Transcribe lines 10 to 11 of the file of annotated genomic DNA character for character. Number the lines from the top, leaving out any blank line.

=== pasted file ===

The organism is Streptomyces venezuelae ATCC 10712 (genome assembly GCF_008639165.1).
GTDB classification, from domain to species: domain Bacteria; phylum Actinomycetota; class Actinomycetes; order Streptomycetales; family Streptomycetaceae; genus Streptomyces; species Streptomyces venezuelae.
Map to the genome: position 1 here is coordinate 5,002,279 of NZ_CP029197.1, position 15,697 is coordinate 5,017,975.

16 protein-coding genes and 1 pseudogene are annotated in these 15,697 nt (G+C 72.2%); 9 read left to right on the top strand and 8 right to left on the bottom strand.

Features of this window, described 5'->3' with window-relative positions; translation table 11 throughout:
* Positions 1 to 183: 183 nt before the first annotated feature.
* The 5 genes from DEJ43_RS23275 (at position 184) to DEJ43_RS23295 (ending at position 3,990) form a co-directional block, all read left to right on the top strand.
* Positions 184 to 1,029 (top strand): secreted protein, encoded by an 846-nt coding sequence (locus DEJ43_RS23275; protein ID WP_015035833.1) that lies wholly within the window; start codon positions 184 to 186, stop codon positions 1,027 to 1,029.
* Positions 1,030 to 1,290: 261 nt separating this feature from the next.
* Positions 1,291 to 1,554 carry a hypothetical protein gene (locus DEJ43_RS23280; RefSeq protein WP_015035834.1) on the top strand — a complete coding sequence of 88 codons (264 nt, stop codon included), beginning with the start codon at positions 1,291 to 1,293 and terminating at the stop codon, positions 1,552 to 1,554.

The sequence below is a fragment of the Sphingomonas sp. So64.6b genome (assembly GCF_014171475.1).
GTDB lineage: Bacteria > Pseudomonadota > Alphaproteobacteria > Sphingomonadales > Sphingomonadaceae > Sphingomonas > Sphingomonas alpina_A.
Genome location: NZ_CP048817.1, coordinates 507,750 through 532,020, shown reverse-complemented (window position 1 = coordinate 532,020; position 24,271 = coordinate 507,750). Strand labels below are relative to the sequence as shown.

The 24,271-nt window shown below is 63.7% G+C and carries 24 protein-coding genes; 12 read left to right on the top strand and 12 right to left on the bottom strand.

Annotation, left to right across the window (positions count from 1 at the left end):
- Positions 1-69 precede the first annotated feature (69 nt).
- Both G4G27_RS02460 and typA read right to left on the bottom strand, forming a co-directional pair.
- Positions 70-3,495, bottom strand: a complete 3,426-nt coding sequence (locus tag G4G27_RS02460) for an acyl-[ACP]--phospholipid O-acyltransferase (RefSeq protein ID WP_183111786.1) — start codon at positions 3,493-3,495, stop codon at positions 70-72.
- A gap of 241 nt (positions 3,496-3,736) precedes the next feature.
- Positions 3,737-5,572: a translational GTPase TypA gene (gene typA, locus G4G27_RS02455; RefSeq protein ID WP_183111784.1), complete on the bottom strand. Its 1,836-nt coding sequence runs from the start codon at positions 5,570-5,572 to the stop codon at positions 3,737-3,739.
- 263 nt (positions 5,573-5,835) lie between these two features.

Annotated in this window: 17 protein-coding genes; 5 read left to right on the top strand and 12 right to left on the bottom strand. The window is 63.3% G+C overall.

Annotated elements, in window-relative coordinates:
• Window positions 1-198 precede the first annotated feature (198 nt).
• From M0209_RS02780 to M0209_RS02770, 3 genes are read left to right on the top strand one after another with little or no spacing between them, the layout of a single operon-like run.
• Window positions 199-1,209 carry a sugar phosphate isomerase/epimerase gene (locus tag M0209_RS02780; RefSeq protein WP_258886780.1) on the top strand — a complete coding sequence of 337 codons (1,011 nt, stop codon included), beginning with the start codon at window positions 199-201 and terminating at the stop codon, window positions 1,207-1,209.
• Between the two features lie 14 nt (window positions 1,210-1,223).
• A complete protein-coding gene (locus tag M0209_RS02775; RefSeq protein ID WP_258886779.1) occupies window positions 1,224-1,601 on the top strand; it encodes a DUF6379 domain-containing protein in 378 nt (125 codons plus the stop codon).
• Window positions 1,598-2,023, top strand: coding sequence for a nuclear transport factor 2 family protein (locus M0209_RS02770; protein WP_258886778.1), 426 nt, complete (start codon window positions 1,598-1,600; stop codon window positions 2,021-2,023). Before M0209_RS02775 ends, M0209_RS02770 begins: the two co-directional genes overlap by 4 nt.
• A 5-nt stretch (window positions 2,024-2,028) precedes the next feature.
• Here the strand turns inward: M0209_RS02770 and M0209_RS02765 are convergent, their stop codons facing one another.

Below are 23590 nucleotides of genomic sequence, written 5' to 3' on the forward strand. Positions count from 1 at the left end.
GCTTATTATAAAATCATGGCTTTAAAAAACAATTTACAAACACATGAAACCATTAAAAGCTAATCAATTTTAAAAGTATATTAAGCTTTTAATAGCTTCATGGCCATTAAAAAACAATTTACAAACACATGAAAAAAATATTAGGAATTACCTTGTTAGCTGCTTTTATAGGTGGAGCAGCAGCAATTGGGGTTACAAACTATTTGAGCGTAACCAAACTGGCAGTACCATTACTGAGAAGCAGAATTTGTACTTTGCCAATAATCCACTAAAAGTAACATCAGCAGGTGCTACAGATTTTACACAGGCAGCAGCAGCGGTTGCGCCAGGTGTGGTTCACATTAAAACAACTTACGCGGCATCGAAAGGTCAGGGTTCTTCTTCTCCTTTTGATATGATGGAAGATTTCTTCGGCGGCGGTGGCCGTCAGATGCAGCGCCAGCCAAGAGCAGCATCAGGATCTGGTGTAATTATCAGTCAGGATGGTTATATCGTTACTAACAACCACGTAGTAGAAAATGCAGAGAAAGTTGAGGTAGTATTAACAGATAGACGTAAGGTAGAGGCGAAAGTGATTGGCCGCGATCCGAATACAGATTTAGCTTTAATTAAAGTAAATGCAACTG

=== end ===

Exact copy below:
* Positions 1,291 to 1,554 carry a hypothetical protein gene (locus DEJ43_RS23280; RefSeq protein WP_015035834.1) on the top strand — a complete coding sequence of 88 codons (264 nt, stop codon included), beginning with the start codon at positions 1,291 to 1,293 and terminating at the stop codon, positions 1,552 to 1,554.

The sequence below is a fragment of the Sphingomonas sp. So64.6b genome (assembly GCF_014171475.1).